Children as young as 3 can be clinically depressed, and often that depression recurs as kids get older and go to school. It also can reappear during adolescence and throughout life.
But new research from Washington University School of Medicine in St. Louis demonstrates that an interactive therapy involving parents and their depressed children can reduce rates of depression and lower the severity of children’s symptoms.
“By identifying depression as early as possible and then helping children try to change the way they process their emotions, we believe it may be possible to change the trajectory of depression and perhaps reduce or prevent recurrent bouts of the disorder later in life,” said principal investigator Joan L. Luby, MD, director of the university’s Early Emotional Development Program.
The findings are published June 20 in The American Journal of Psychiatry.
Luby’s team adapted a treatment known as Parent-Child Interaction Therapy (PCIT) that was developed in the 1970s to correct disruptive behavior in preschoolers. The adaptation involved adding a series of sessions focused on emotions.
“We consider depression to be an impairment of the ability to experience and regulate emotions,” said Luby, the Samuel and Mae S. Ludwig Professor of Psychiatry.
The 18-week, 20-session therapy program begins with a truncated version of the traditional PCIT program, then focuses more on enhancing emotional development.
“For example, we coach parents how to manage a child’s emotional responses to stressful situations,” Luby said.
Among the ways of doing so is an activity in which researchers place a package for a child in a room and then make the child wait to open it. The parent wears an earpiece and is coached by a therapist observing through a one-way mirror. The idea is to give children tools to keep their emotions under control, and to train parents to help their children reinforce those tools.
Luby’s team studied 229 parent-child pairs. Children in the study were 3 to 7 years old and had been diagnosed with depression. Half received the adapted therapy, called PCIT-ED.
Compared with children who were placed on a wait list before starting the therapy, those who received the intervention right away had lower rates of depression after 18 weeks and less impairment overall. If depression continued after the treatment, it tended to be less severe than that seen in the kids who had not yet received therapy.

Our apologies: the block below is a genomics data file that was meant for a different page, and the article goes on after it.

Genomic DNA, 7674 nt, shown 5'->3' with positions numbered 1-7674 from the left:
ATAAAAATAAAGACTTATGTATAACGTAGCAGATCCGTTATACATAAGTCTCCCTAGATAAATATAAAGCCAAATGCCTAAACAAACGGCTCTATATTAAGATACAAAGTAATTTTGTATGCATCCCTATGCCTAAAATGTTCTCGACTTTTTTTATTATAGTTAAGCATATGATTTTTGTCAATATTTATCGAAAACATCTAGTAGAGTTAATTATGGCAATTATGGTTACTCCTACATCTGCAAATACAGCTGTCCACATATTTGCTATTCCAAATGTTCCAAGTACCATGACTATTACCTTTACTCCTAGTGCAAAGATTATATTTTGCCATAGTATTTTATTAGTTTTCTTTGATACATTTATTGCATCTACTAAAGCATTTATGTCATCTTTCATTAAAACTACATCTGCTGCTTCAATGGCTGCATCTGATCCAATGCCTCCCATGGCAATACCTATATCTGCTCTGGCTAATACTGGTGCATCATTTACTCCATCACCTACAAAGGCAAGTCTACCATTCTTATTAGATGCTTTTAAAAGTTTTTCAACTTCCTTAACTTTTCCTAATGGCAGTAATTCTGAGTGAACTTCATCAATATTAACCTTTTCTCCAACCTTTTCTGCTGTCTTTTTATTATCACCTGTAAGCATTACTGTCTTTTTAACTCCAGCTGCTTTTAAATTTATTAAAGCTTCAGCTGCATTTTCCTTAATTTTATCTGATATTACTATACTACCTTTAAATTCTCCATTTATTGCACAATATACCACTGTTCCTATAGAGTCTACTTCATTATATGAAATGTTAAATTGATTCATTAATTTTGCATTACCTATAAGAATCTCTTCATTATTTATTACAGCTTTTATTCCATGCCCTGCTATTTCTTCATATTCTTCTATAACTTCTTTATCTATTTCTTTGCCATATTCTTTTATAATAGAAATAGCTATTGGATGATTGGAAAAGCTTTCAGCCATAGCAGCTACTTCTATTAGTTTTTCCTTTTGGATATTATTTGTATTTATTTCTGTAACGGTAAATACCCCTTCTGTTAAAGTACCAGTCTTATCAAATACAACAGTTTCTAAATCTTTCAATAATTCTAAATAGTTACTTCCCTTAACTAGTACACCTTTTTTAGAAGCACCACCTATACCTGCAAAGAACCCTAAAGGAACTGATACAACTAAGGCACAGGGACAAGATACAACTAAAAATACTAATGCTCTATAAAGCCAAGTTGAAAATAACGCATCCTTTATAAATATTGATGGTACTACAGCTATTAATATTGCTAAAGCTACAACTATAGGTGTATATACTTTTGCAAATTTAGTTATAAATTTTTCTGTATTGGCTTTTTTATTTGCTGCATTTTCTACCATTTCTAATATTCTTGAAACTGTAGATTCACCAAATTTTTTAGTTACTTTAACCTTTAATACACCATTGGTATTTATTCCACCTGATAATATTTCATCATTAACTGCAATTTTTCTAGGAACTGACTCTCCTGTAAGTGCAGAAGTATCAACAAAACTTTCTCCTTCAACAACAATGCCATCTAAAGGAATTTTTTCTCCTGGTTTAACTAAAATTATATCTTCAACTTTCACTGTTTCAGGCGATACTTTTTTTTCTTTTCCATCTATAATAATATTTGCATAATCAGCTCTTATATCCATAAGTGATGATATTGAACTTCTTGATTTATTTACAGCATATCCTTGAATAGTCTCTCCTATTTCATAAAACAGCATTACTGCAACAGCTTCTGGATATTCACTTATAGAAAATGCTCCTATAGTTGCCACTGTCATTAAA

Luby said children in the study will be followed to see how long the effects of the therapy last. Her team is analyzing data gathered three months after treatment ended to see whether improvements were maintained or whether any depression symptoms had returned by that point. The researchers hope to follow the children into adolescence to see whether intervention in early childhood provides sustained benefits.
They also are conducting brain-imaging as part of the study. In previous research, Luby and her colleagues found that brain changes linked to depression can alter the brain’s structure and function, making the children potentially vulnerable to future problems. Now they want to learn whether this interactive therapy might prevent or reverse those previously identified brain changes.
Interestingly, the researchers also found that symptoms of clinical depression improved in the parents who worked with their children during the study.
“Even without targeting the parent directly, if a parent has been depressed, his or her depression improves,” Luby said. “It previously had been demonstrated that if you treat a parent’s depression, a child’s depression improves, but this is powerful new data suggesting that the reverse also is true.”
Luby added that the therapy program doesn’t require a psychiatrist and can be delivered by master’s degree-level clinicians.
“This is a therapy that could be widely disseminated,” she said. “Since it only takes 18 weeks and doesn’t require a child psychologist or psychiatrist, we think it would be highly feasible to deliver in community clinics from a practical standpoint and in terms of cost.”